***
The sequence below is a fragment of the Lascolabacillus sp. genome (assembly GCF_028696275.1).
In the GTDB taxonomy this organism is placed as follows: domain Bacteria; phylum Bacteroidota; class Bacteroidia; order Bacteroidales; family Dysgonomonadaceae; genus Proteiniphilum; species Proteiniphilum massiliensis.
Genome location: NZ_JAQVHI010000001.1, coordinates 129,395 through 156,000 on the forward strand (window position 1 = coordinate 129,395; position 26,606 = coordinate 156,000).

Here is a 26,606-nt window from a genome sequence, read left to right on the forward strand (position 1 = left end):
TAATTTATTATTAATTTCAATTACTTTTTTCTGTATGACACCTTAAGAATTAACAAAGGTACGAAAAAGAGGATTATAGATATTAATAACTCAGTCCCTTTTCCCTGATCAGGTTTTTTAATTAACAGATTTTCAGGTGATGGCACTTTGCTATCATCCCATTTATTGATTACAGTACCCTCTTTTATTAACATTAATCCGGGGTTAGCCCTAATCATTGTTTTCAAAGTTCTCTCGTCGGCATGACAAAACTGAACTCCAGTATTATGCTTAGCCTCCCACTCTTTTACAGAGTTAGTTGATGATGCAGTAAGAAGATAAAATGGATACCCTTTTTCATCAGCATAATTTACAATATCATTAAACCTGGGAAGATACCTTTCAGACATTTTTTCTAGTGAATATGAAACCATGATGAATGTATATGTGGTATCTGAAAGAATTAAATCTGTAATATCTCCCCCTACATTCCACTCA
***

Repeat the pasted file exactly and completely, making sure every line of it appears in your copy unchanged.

The sequence below is a fragment of the Lascolabacillus sp. genome (assembly GCF_028696275.1).
In the GTDB taxonomy this organism is placed as follows: domain Bacteria; phylum Bacteroidota; class Bacteroidia; order Bacteroidales; family Dysgonomonadaceae; genus Proteiniphilum; species Proteiniphilum massiliensis.
Genome location: NZ_JAQVHI010000001.1, coordinates 129,395 through 156,000 on the forward strand (window position 1 = coordinate 129,395; position 26,606 = coordinate 156,000).

Here is a 26,606-nt window from a genome sequence, read left to right on the forward strand (position 1 = left end):
TAATTTATTATTAATTTCAATTACTTTTTTCTGTATGACACCTTAAGAATTAACAAAGGTACGAAAAAGAGGATTATAGATATTAATAACTCAGTCCCTTTTCCCTGATCAGGTTTTTTAATTAACAGATTTTCAGGTGATGGCACTTTGCTATCATCCCATTTATTGATTACAGTACCCTCTTTTATTAACATTAATCCGGGGTTAGCCCTAATCATTGTTTTCAAAGTTCTCTCGTCGGCATGACAAAACTGAACTCCAGTATTATGCTTAGCCTCCCACTCTTTTACAGAGTTAGTTGATGATGCAGTAAGAAGATAAAATGGATACCCTTTTTCATCAGCATAATTTACAATATCATTAAACCTGGGAAGATACCTTTCAGACATTTTTTCTAGTGAATATGAAACCATGATGAATGTATATGTGGTATCTGAAAGAATTAAATCTGTAATATCTCCCCCTACATTCCACTCA